American tourist rescued in Australia after long night at sea

The American tourist has been traveling along the Queensland coast and Great Barrier Reef for about three years. (Reuters)
Updated 23 November 2018

American tourist rescued in Australia after long night at sea

An American tourist was rescued off Australia’s northeast coast on Thursday after his boat capsized, forcing him to spend a cold and lonely night on his overturned vessel as it drifted on the tide.
Levi Verwoest, 29, was sailing his 23-foot catamaran ‘Isis’ 40 kilometers off the Queensland coast on Wednesday evening when he realized the vessel was taking on water.
Within minutes, the boat capsized, but Verwoest was able to activate his emergency locator beacon, or EPIRB, only the next morning, after 12 hours of staying adrift.
A helicopter from the Royal Automobile Club of Queensland (RACQ) soon winched Verwoest from the hull of his overturned boat.
“Without that emergency beacon the poor bloke faced a much longer and more dangerous wait in the water for either a passing boat to see him or to be reported missing,” RACQ rescuer Arno Schoonwinkle was quoted in a media release as saying.
The tourist, who is from Hawaii and has been traveling along the Queensland coast and Great Barrier Reef for about three years, was not hurt.
He lost all his belongings though, including his passport and his catamaran but was calm as he spoke to the media.
“It was just irritating mostly,” Verwoest said of the ordeal.
“If I didn’t have the EPIRB I’d still be drifting out there and hoping someone sailed past.”


Somalia struggles after worst flooding in recent history

Updated 14 November 2019

Somalia struggles after worst flooding in recent history

  • At least 10 people went missing when their boat capsized after the Shabelle river burst its banks
  • More than 250,000 people across Somalia were displaced by the recent severe flooding
MOGADISHU, Somalia: Ahmed Sabrie woke up to find his house half-submerged in fast-rising flood waters.

Frightened and confused, he herded his sleepy family members onto the roof of their home in central Somalia as scores of thousands of people in the town, Beledweyne, scrambled for their lives. Clinging to an electric power pylon by the edge of their roof, the family watched as their possessions were washed away.

“I could hear people, perhaps my neighbors, screaming for help but I could only fight for the survival of my family,” the 38-year-old Sabrie, the father of four, recalled.

As one of his children, unfed, wailed the family waited for more than 10 hours before a passing rescue boat spotted them.

Authorities have not yet said how many people died in the Somalia flooding last month, the country’s worst in recent history and the latest reminder that the Horn of Africa nation must prepare for the extremes expected to come with a changing climate.

At least 10 people went missing when their boat capsized after the Shabelle river burst its banks. Local officials have said at least 22 people in all are presumed dead and that toll could rise.

“This is a catastrophic situation,” Mayor Safiyo Sheikh Ali said. President Mohamed Abdullahi Mohamed, who visited the town and waded through submerged areas, called the devastation “beyond our capacity” and pleaded for more help from aid groups.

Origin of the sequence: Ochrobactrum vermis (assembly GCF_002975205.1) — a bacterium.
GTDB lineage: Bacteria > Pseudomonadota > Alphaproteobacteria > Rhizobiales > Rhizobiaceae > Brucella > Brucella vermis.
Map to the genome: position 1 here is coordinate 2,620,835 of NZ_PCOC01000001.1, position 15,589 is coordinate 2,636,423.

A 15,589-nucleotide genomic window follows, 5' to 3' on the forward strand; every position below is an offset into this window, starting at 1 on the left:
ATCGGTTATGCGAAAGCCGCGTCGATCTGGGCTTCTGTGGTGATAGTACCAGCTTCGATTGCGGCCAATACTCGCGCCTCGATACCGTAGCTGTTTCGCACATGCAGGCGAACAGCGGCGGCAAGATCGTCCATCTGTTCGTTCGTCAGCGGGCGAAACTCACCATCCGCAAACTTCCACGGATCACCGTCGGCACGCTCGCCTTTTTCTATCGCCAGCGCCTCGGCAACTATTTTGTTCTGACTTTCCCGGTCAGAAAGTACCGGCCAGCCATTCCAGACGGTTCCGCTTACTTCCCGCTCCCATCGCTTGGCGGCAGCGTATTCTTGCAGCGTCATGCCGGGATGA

With no proper emergency response plan for natural disasters, local rescuers used rickety wooden dhows to reach trapped people while helicopters provided by the United Nations plucked people from rooftops. African Union and Somali forces have joined the rescue operations and the Somali government airlifted food.

“Many people are still trapped in their submerged houses and we have no capacity and enough equipment to cover all areas,” said Abdirashakur Ahmed, a local official helping to coordinate rescue operations. Hundreds are thought to still be stuck.

With more heavy rains and flash flooding expected, officials warned thousands of displaced people against returning too quickly to their homes.

More than 250,000 people across Somalia were displaced by the recent severe flooding, according to the Norwegian Refugee Council.

Beledweyne town was the worst affected. Several thousand people were sheltering under trees or in tents.

“Floods have destroyed more than three-quarters of Beledweyne and submerged many surrounding villages,” said Victor Moses, the NRC’s country director.

Aid groups said farms, infrastructure and roads in some areas were destroyed. The destruction of farmland near rivers is expected to contribute to a hunger crisis.

The possibility of further damage from heavy rains in the coming days remains a concern, according to the International Organization for Migration.

Parts of the Lower Juba, Gedo and Bay regions, where IOM has supported displaced populations for years, have been affected. Many displaced people were stranded without food, latrines or shelter.

“In Baidoa, people have moved to high ground where they are in immediate need of support,” said Nasir Arush, the minister for humanitarian and disaster management for South West State.

Survivors like Sabrie now must struggle to rebuild their lives.

“We’re alive, which I am thankful to Allah for, but this flood disaster wreaked havoc on both our livelihoods and households so I see a tough road ahead of us,” he said from a makeshift shelter built on higher ground outside town.